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New markers of bone and collagen turnover in children and adults with growth hormone deficiency.
  1. A. Sartorio,
  2. A. Conti,
  3. M. Monzani
  1. Italian Auxological Center, Milan.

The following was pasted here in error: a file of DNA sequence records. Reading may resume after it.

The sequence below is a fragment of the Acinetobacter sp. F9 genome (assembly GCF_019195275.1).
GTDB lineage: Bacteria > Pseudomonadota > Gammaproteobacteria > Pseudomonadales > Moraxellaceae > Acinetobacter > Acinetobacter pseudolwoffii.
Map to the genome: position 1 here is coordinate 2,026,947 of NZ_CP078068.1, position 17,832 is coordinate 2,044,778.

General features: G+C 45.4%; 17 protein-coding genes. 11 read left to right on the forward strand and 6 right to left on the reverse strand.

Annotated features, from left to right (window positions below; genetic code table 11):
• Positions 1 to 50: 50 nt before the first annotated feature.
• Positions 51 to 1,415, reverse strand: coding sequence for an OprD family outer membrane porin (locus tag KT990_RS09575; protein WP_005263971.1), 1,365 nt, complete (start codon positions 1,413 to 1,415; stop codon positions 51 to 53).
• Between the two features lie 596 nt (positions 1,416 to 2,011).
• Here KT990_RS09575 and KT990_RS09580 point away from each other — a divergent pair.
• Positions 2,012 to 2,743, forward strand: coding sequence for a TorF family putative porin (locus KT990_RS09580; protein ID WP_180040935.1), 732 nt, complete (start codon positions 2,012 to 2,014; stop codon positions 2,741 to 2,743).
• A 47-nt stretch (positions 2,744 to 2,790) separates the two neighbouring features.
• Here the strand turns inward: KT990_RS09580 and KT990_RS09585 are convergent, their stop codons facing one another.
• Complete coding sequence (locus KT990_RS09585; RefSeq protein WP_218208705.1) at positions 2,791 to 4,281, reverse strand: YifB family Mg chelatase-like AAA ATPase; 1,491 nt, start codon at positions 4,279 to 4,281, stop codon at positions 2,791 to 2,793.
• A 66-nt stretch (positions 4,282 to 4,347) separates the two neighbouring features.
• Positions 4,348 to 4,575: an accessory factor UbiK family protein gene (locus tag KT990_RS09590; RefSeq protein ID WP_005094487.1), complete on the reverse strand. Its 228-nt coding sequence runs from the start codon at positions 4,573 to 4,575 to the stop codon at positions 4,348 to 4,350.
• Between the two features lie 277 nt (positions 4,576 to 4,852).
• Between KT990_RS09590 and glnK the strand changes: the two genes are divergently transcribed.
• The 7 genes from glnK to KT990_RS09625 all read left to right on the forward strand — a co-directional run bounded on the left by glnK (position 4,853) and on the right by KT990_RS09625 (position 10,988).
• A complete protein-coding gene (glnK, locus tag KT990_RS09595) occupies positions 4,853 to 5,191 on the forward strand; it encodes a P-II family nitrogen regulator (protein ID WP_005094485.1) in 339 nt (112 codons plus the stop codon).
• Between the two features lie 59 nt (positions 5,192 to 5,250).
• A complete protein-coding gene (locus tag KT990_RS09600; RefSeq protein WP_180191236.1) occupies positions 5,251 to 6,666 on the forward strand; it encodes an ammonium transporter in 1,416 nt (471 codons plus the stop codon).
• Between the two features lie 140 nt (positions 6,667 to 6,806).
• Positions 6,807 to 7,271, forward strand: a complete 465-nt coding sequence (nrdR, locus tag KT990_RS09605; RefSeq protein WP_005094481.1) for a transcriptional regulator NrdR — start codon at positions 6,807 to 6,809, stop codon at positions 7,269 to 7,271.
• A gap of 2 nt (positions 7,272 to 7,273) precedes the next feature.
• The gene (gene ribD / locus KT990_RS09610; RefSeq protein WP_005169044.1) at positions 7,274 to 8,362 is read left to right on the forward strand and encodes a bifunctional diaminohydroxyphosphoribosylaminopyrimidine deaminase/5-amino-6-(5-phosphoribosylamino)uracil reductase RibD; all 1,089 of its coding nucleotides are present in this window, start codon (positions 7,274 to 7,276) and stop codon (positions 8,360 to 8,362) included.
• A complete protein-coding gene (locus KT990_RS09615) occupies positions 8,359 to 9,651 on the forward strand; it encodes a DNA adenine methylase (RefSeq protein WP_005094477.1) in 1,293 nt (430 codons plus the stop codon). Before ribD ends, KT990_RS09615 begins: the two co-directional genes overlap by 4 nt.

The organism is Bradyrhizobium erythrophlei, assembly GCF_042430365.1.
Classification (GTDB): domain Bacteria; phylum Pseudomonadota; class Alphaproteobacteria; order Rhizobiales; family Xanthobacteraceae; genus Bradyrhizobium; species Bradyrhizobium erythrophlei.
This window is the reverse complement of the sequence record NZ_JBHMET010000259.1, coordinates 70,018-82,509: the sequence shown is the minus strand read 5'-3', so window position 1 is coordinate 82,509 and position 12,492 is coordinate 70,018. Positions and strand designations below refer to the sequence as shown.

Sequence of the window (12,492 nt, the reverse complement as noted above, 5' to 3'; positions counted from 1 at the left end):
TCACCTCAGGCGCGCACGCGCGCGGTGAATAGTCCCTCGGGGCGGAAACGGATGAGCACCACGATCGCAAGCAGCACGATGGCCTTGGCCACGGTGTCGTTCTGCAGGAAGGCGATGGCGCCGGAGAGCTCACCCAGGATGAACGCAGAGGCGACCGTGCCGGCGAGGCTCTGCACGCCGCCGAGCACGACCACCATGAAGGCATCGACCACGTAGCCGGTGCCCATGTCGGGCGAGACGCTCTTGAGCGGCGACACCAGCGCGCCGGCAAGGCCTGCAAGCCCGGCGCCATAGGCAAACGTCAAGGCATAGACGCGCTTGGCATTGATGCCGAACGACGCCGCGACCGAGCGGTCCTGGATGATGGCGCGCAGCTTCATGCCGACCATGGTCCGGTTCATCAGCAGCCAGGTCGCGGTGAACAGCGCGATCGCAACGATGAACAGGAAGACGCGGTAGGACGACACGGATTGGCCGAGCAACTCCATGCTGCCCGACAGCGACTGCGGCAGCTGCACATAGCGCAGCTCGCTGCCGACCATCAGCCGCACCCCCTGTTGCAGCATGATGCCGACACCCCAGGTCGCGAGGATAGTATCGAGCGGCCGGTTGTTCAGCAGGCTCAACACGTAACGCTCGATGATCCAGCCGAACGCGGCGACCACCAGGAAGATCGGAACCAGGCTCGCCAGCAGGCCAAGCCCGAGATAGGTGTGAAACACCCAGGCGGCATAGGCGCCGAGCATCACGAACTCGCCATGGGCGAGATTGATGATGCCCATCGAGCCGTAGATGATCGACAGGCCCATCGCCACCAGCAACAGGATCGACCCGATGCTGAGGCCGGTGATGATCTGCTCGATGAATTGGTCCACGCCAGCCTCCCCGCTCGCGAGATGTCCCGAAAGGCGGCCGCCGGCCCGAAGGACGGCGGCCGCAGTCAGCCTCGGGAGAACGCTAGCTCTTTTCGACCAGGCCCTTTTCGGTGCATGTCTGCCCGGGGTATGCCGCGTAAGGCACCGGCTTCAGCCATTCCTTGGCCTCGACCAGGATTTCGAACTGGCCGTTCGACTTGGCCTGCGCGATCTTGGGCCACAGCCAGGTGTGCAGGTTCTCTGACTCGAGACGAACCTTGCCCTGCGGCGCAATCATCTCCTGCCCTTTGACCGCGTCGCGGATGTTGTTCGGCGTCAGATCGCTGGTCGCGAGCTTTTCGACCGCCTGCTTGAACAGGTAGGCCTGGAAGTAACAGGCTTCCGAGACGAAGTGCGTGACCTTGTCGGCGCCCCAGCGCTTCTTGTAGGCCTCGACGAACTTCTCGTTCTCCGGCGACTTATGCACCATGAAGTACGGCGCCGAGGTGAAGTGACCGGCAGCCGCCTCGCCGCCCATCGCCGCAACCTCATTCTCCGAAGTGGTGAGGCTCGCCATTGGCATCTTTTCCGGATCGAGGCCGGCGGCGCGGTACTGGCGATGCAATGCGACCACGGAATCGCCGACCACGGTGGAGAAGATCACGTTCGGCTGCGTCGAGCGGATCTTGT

Serum bone Gla protein (BGP), a marker of osteoblastic function, serum carboxyterminal cross-linked telopeptide of type I collagen (ICTP), a marker of bone resorption, and serum aminoterminal propeptide of type III procollagen (PIIINP) levels, an index of collagen synthesis, were determined in seven children and eight adults with congenital growth hormone deficiency (GHD). In children with GHD, serum BGP (mean +/- s.e.: 12.9 +/- 0.7 ng/ml), ICTP (8.3 +/- 1.3 ng/ml) and PIINP (3.5 +/- 0.5 ng/ml) levels were significantly lower (P < 0.001) than those recorded in normal children (BGP 18.9 +/- 0.8 ng/ml, ICTP 14.4 +/- 0.5 ng/ml and PIIINP 6.7 +/- 0.7 ng/ml). Total alkaline phosphatase (184.7 +/- 13.4 IU/l) and bone alkaline phosphatase (77.8 +/- 4.1 IU/l) levels were also significantly lower (P < 0.0001) than in controls (338.1 +/- 14.9 IU/l and 181.0 +/- 7.8 IU/l, respectively). Serum BGP, ICTP and PIIINP levels were not significantly correlated with height velocity values. In adults with GHD, mean BGP levels (3.8 +/- 0.3 ng/ml) were significantly lower (P < 0.0001) than those recorded in normals (5.4 +/- 0.1 ng/ml). On the contrary, serum ICTP levels were similar to those found in controls (patients: 4.7 +/- 0.8 ng/ml vs normals: 4.1 +/- 0.3 ng/ml), suggesting the presence of a normal resorption activity associated with a reduced osteoblastic function. This finding was also confirmed by the presence of reduced bone alkaline phosphatase levels (GHD: 44.9 +/- 6.9 IU/I vs controls: 58.3 +/- 2.0 IU/I; P<0.02), while the less specific total alkaline phosphatase levels (119.5 +/- 14.8 IU/I) were similar to those recorded in normal subjects (122.3 +/- 4.0 IU/I). Serum PIIINP levels (3.7 +/- 0.6 ng/ml) were similar to those recorded in normals (3.2 +/- 0.2 ng/ml), suggesting that in adulthood the collagen turnover is not negatively influenced by the chronic GHD. No significant correlations were found between BGP/ICTP/PIIINP and IGF-I levels. In conclusion, our data show that in children with GHD the lack of GH insulin-like growth factor-I (IGF-I) effects on bone and collagen turnover is associated with a significant reduction of bone turnover (low bone formation plus low bone resoRption) and collagen synthesis. On the contrary, adult GHD seems to exert less relevant effects on bone and collagen turnover, probably due to the fact that in adult life further hormones or local factors might partially counteract the negative consequences of chronic GH-IGF-I deficiency.

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